KOLB: Mobilize NATO Now

Photo by SERGEI SUPINSKY/AFP via Getty Images

Charles Kolb Charles Kolb was deputy assistant to the president for domestic policy from 1990-1992 in the George H.W. Bush White House
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When the Soviet Union collapsed and some of its archives became public, one of the most important revelations was the impact of President Ronald Reagan’s March 1981 decision to fire several thousand striking American air-traffic controllers. Kremlin leaders realized that our new president was not easily deterred or intimidated. Reagan stood firmly on principle.

Now, compare what Vladimir Putin saw when Joe Biden became president in 2021: immediate cancellation of the Keystone energy pipeline (thereby launching Biden’s assault on America’s fossil-fuel industry); giving German Chancellor Angela Merkel a green light to finish Russia’s NordStream 2 pipeline; and agreeing to a five-year extension with Russia of the START nuclear-arms treaty.

Biden caved but got nothing from Russia.

In March 2021, Secretary of State Blinken received a dressing down in his first meeting with Chinese officials. Blinken appeared surprised, weak, and feckless.

Then came Biden’s disastrous August 2021 departure from Afghanistan.

While civilized Western nations have expressed outrage at Putin’s savage aggression against Ukraine, there has been little appetite to confront Russia militarily. Economic sanctions are mounting. NATO emphasizes its “defensive” posture, while many NATO members deliver lethal weapons to Ukraine’s freedom fighters.

While laudable, these efforts won’t stop Putin. We now have a massively destructive European land war, accompanied by daily Russian criminal outrages that violate the norms of warfare and international law.

The West must take Putin seriously. His aims are clear; virtually no one believes his aggression will stop in Ukraine. The three Baltic nations of Estonia, Latvia and Lithuania – all NATO members — will surely be next. Then what?

We keep dreading the “unthinkable,” and then the “unthinkable” happens. As longtime Putin observer Bill Browder says, Putin has no “reverse gear.” He will continue his aggression until he runs out of resources.

Putin surely must be amused by Western efforts to read his mind, to assess his mental state, to determine whether he’s bluffing, sick or bonkers. Reading Putin’s mental tea leaves is irrelevant: his behavior is reckless; that’s all we need to know.

NATO must mobilize immediately and put “boots on the ground” in the alliance’s easternmost borders. That means, at a minimum, the Baltics plus Poland and Hungary. We should stop assuming that Putin will not trigger NATO’s Article 5 collective-defense provisions and proceed on the assumption that he will.

After Saddam Hussein invaded Kuwait in August 1990, President George H.W. Bush moved some 500,000 American troops halfway around the world to the Middle East. He assembled an international coalition that restored Kuwait’s sovereignty in a matter of days.

Iraq, of course, did not possess nuclear weapons as Russia does, and today’s Ukraine conflict risks escalating out of control and involving two nuclear-armed adversaries. A timely show of massive strength is not risk-free, but it may convince the Kremlin that its continued escalation will mean the annihilation of the Russian army.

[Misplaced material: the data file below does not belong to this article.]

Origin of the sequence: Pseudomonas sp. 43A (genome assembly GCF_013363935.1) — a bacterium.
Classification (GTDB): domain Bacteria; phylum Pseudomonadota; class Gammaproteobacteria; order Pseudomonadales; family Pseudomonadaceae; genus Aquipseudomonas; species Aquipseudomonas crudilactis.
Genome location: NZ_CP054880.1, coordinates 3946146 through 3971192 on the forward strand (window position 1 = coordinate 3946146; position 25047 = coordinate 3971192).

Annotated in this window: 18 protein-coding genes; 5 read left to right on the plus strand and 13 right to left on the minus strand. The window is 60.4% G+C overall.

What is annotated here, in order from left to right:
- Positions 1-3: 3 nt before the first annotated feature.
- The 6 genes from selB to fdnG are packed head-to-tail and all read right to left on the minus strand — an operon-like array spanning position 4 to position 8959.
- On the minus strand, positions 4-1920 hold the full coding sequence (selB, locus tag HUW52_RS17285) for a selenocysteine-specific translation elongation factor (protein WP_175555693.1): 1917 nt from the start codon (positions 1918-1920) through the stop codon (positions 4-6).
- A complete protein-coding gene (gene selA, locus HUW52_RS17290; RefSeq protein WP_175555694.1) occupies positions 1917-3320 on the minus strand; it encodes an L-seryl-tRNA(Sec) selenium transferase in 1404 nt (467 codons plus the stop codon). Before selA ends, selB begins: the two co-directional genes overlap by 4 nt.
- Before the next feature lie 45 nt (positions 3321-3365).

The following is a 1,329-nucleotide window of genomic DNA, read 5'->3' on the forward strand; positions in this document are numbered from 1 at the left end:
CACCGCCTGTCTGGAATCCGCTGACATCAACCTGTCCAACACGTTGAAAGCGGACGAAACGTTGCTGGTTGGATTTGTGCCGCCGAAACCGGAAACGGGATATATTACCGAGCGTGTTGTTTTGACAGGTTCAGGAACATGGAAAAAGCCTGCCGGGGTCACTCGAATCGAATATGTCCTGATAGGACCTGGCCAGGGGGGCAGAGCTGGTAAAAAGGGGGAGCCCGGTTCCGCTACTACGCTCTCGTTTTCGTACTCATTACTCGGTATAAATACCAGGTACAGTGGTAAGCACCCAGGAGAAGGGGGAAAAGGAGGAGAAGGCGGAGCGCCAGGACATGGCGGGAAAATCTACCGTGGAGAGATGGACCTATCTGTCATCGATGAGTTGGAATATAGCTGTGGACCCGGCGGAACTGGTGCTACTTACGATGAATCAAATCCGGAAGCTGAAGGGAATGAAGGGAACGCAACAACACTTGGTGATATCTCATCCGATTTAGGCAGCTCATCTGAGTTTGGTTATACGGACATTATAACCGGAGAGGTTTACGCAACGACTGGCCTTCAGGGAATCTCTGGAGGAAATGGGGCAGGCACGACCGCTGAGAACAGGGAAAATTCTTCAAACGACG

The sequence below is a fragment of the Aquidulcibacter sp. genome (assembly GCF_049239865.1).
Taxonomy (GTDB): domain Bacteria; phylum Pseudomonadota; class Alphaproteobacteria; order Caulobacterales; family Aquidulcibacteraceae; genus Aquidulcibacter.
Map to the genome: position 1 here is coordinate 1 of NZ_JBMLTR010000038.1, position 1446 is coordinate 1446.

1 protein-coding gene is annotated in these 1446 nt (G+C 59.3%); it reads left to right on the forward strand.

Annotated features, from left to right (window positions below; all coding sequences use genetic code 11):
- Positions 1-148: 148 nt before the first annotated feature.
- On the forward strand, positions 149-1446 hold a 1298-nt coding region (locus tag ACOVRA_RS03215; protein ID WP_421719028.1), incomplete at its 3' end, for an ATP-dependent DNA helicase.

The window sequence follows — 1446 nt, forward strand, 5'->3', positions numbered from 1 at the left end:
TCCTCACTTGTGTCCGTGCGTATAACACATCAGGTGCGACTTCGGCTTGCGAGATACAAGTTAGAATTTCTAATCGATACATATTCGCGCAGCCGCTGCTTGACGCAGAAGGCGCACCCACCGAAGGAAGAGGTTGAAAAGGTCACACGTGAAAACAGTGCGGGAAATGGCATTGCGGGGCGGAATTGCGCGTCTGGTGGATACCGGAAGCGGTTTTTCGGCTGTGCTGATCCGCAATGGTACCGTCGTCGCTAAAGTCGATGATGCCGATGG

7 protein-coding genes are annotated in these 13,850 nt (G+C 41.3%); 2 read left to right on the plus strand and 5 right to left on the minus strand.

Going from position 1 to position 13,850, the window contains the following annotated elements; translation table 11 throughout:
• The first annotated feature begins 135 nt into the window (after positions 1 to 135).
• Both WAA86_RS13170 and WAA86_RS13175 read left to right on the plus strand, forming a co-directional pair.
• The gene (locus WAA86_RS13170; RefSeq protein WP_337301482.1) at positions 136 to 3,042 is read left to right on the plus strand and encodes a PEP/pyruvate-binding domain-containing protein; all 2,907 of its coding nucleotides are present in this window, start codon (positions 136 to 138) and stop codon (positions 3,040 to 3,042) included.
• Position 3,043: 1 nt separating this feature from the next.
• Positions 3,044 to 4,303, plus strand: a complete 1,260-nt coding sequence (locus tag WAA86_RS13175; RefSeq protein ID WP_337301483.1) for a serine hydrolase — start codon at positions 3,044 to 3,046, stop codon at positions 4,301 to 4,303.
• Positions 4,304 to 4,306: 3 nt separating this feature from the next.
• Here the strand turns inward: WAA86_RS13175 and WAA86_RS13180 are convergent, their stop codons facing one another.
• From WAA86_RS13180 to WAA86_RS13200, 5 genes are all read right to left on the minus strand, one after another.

We keep thinking that Putin will not do the “unthinkable.” We should prepare, however, that he will.

Waiving the Ukrainian flag and wearing lapel pins bearing the Ukrainian and American flags are symbols of solidarity. We applaud from afar the courage of President Zelensky, the Ukrainian military and Ukraine’s volunteer fighters.

Talk is cheap, and Putin knows it. Meanwhile, innocent Ukrainian men, women and children are dying. Atrocities multiply by the hour.

“Beasts in Human Form” is the title of chapter one in Richard Evans’s comprehensive study entitled “The Third Reich at War.” Wherever Evans mentions “Poland,” replace “Poland” with “Ukraine,” and you’ll have a frightening appreciation of what Russian occupation of Ukraine will entail.

Is this a situation that civilized nations are willing to accommodate, tolerate and tap-dance around?

Ukraine is a red-hot proxy war challenging everything the West cherishes. Today, on live television, we see Putin’s efforts to extinguish freedom in a Western-oriented nation. Make no mistake: the three Baltic nations are next. They border Russia and are part of Putin’s goal of restoring the former Soviet Union.

Estonia is but a short distance from Putin’s hometown, St. Petersburg, and has a significant population of ethnic Russians. What’s to stop Putin from occupying Estonia on the pretext of protecting Estonia’s Russophile population? After all, that’s how he entered Crimea, Donbass and Luhansk.

President Zelensky urgently requests a “no fly” zone over Ukraine. NATO and the European Union should grant his request immediately. There are creative ways to do this. While there’s considerable risk, isn’t it time for Western leaders to tell the world that Russian aggression “will not stand?”

Charles Kolb served as Deputy Assistant to the President for Domestic Policy from 1990-1992 in the George H.W. Bush White House